6) Ghostbusters What was released? Fantastic, highly detailed figures of Slimer, Gozer and the Zuul and Vince Clortho Terror Dogs, as well as a 15″ Stay Puft Marshmallow Man. What went wrong? Goddamn likeness rights issues resulted in toy manufacturer NECA not being able to release figures based on Murray, Aykroyd, Ramis and Hudson. The details of exactly what happened haven’t yet been disclosed, but unsubstantiated rumors suggest that Murray put the kibosh on the deal. Et tu, Venkman? What should have been done: Ideally, the actual Ghostbusters figures would have been the first ones issued, but being a small company, NECA might have been unable to pony up the cash if the actors demanded a chunk of the profits. As easy as it is to fault NECA, by all accounts they tried their hardest to secure the rights before the negotiations fell through. But it’s no fun to have a Gozer figure without the guys around to show the prehistoric bitch how things are done downtown. With the recent announcement that Mattel will be releasing a new Ghostbusters line complete with figures bearing the likenesses of Murray, et al, this should change. Let’s hope they don’t screw it up, or there will be a nerd uprising.
5) Big Trouble in Little China What was released? Barely articulated plastic representations of Jack Burton and company as seen above. What went wrong? Made by the now-gone N2 Toys, the figures were overly cartoony and their stupid permanent poses were an embarrassment to desks and shelves everywhere. They were also impossible to find at retail stores, forcing fans of John Carpenter’s cult masterpiece to pay outrageous prices for them online. What should have been done: A Pork Chop Express with Jack Burton playset would probably have been asking too much, but would it have killed them to make Gracie Law or Exploding Thunder figures?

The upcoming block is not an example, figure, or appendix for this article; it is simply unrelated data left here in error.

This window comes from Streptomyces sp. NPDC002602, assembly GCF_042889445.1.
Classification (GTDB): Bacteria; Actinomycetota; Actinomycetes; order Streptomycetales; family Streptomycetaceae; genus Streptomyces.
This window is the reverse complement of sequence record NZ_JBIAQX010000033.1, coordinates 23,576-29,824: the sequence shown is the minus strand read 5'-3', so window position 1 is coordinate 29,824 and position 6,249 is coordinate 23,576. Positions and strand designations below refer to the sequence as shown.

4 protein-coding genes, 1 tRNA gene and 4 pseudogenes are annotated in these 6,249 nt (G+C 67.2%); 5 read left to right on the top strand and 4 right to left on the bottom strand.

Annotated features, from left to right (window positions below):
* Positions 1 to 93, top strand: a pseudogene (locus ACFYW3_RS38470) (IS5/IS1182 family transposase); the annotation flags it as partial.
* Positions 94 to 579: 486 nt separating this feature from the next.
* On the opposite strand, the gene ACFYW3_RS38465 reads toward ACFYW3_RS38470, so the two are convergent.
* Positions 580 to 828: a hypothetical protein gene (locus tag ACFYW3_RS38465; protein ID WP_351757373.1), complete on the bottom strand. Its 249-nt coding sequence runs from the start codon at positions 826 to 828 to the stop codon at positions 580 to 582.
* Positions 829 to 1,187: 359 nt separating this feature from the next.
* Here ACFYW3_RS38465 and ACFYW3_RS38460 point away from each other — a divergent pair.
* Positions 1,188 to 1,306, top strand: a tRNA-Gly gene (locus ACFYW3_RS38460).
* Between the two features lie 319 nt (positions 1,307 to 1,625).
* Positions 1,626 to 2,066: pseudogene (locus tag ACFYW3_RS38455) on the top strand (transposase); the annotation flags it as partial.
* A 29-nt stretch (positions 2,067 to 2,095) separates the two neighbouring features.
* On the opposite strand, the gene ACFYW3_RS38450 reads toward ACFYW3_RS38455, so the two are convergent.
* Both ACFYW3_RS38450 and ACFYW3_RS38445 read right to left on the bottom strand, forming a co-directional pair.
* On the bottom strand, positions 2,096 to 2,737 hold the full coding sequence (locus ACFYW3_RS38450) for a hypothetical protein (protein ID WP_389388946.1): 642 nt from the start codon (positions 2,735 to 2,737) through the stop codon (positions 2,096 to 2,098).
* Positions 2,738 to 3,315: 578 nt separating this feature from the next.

4) Star Trek: Deep Space Nine
What was released? From 1994-1999, Playmates offered a variety of 4.5-inch figures based on Deep Space Nine. Eventually, the waves of figures were merged into a line that encompassed all of the various Star Trek series and films. What went wrong? Although it is more fondly remembered now, at the time of its initial airing DS9 didn’t garner much respect. Paramount was too busy focusing on Star Trek: Voyager and the films featuring the Star Trek: The Next Generation cast to give Deep Space Nine much attention. In turn, showrunner Ira Steven Behr and company went on to make the best Trek series to date. The downside of this is that the show totally got the shaft when it came to the toys. What should have been done? Too consumed with releasing endless variants of Captain Picard and various shitty aliens from Voyager, Playmates completely neglected to make figures based on DS9‘s long-running Dominion War plot — resulting in fans of Nog, Admiral Ross, Ezri Dax, Weyoun, General Martok, the hologram Vic Fontaine, Odo’s evil mom, and other characters being shit out of luck. It may be small consolation, but Diamond Select Toys/Art Asylum is finally releasing some of these red-headed Trek stepchildren in their limited Deep Space Nine line of figures.